When you multiply or divide both sides of an equation, it is important to realize that we are doing that action to the entirety of each side of the equation. This distinction is less consequential now than it will be in the future, but knowing and understanding that from the get-go will pay off later on.It's also worth pointing out that we'll often use fraction symbols to represent division, instead of the old-school $\div$ sign. The fraction notation is much more convenient for manipulating equations as we get further down the Algebra rabbit hole.
 
Example 4$$\frac{x}{4} = 7$$$\blacktriangleright$ This equation has the variable being divided by $4$ on the left side. If we would like to "undo" that operation, we need to multiply by $4$ on both sides.$$4 \cdot \left[ \frac{x}{4} \, \right] = 4 \cdot [7]$$$$x = 28$$The solution to the equation is $x=28$.

Put It To The Test

Let's run through one more of each of the four types of one-step integer equations. If you want to further perfect your solving skills, make sure to grab the accompanying worksheet for this lesson!
You Should Know
These equations are the most fundamental to solve because they only require one step. If your teacher is moving quickly or trying to multi-task, you may be learning how to solve two-step equations » at the same time, which we'll look at in the very next lesson.
 
Example 5$$x-6 = 4$$
Show solution
$\blacktriangleright$ Add 6 to both sides.$$x-6+6 = 4+6$$$$x = 10$$
 
Example 6$$3x=57$$
Show solution
$\blacktriangleright$ Divide both sides by $3$.$$\frac{3x}{3} = \frac{57}{3}$$$$x = 19$$
 
Example 7$$x+8 = 8$$
Show solution
$\blacktriangleright$ Subtract 8 from both sides.$$x+8-8 = 8 - 8$$$$x = 0$$
 
Example 8$$\frac{x}{-3} = 5$$
Show solution
$\blacktriangleright$ Multiply both sides by $-3$.$$(-3) \cdot \left[ \frac{x}{-3} \, \right] = (-3) \cdot 5$$$$x = -15$$
 
Lesson Takeaways:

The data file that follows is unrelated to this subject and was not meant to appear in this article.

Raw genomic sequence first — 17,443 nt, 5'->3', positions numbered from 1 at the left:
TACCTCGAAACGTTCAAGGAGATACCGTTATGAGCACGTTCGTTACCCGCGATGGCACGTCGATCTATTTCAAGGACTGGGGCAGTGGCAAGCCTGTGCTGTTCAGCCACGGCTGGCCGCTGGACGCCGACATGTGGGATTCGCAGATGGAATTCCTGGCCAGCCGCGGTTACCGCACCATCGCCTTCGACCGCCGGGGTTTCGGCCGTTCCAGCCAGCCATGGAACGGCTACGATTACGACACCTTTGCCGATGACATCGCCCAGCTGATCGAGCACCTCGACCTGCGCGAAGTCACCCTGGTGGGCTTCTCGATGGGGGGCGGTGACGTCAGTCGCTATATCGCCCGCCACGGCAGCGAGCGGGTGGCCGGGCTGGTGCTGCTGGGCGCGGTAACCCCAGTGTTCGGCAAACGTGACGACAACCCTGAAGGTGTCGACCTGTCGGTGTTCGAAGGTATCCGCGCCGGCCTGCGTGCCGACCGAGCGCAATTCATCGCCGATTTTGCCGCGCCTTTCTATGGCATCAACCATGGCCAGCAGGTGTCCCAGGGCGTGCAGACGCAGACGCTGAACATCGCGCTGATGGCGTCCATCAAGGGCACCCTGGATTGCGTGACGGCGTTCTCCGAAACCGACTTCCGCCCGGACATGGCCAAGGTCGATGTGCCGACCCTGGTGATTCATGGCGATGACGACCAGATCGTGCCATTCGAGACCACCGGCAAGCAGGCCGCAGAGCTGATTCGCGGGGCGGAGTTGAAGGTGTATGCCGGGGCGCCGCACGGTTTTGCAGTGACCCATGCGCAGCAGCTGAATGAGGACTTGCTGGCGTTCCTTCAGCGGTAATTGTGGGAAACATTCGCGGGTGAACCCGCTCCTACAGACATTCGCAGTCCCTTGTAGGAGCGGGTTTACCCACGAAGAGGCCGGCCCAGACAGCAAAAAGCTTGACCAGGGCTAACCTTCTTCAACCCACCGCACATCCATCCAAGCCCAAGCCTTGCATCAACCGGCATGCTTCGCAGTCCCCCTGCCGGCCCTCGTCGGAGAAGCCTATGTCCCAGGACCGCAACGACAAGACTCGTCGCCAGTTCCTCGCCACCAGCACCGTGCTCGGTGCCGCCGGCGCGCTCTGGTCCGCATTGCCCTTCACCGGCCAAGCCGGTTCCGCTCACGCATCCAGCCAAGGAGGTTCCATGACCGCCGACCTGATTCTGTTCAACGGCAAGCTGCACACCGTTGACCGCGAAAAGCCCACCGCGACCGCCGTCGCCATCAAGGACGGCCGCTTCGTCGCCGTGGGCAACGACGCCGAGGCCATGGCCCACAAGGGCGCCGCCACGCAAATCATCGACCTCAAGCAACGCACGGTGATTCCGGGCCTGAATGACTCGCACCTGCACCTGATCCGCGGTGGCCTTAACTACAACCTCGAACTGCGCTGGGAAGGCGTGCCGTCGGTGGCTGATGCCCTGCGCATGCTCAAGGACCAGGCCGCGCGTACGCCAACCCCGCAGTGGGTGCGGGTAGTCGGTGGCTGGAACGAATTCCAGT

• Understand what it means to "isolate" the variable, and why that's a very helpful step in equation solving
  • Practice correctly applying one step arithmetic to both sides of an equation to solve for the variable
  • For multiplication and division, understand that the "thing" you are actually doing is multiplying or dividing the whole side
  • For division, gain comfortability with the fraction bar notation for representing division, instead of the old-school $\div$ symbol

Lesson Metrics

At the top of the lesson, you can see the lesson title, as well as the DNA of Math path to see how it fits into the big picture. You can also see the description of what will be covered in the lesson, the specific objectives that the lesson will cover, and links to the section's practice problems (if available).

Key Lesson Sections

Headlines - Every lesson is subdivided into mini sections that help you go from "no clue" to "pro, dude". If you keep getting lost skimming the lesson, start from scratch, read through, and you'll be set straight super fast.

Examples - there is no better way to learn than by doing. Some examples are instructional, while others are elective (such examples have their solutions hidden).

Perils and Pitfalls - common mistakes to avoid.

Mister Math Makes it Mean - Here's where I show you how teachers like to pour salt in your exam wounds, when applicable. Certain concepts have common ways in which teachers seek to sink your ship, and I've seen it all!

Put It To The Test - Shows you examples of the most common ways in which the concept is tested. Just knowing the concept is a great first step, but understanding the variation in how a concept can be tested will help you maximize your grades!

Lesson Takeaways - A laundry list of things you should be able to do at lesson end. Make sure you have a lock on the whole list!

Special Notes

Definitions and Theorems: These are important rules that govern how a particular topic works. Some of the more important ones will be used again in future lessons, implicitly or explicitly.

Pro-Tip: Knowing these will make your life easier.

Remember! - Remember notes need to be in your head at the peril of losing points on tests.

You Should Know - Somewhat elective information that may give you a broader understanding.

Warning! - Something you should be careful about.